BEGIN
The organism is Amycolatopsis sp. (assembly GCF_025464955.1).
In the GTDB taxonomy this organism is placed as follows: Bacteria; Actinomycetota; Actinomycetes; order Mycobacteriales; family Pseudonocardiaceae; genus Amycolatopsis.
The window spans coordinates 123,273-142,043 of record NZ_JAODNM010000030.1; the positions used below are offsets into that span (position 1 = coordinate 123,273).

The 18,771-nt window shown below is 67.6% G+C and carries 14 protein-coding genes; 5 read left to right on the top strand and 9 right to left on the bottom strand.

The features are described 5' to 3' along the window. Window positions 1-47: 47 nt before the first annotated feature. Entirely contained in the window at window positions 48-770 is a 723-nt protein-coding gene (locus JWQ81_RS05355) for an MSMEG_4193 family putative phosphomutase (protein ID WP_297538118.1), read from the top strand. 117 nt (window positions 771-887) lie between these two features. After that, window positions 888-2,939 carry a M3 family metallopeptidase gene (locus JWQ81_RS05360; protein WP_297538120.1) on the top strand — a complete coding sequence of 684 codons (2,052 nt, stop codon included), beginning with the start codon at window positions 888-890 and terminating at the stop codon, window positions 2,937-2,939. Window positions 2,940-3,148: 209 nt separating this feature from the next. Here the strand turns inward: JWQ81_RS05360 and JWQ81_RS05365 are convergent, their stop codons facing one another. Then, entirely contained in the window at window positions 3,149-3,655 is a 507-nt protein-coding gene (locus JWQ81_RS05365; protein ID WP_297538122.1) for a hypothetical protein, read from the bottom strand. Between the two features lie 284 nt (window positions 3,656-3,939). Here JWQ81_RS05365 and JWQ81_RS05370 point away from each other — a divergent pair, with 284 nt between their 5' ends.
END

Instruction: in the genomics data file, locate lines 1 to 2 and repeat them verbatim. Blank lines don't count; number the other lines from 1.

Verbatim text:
The organism is Amycolatopsis sp. (assembly GCF_025464955.1).
In the GTDB taxonomy this organism is placed as follows: Bacteria; Actinomycetota; Actinomycetes; order Mycobacteriales; family Pseudonocardiaceae; genus Amycolatopsis.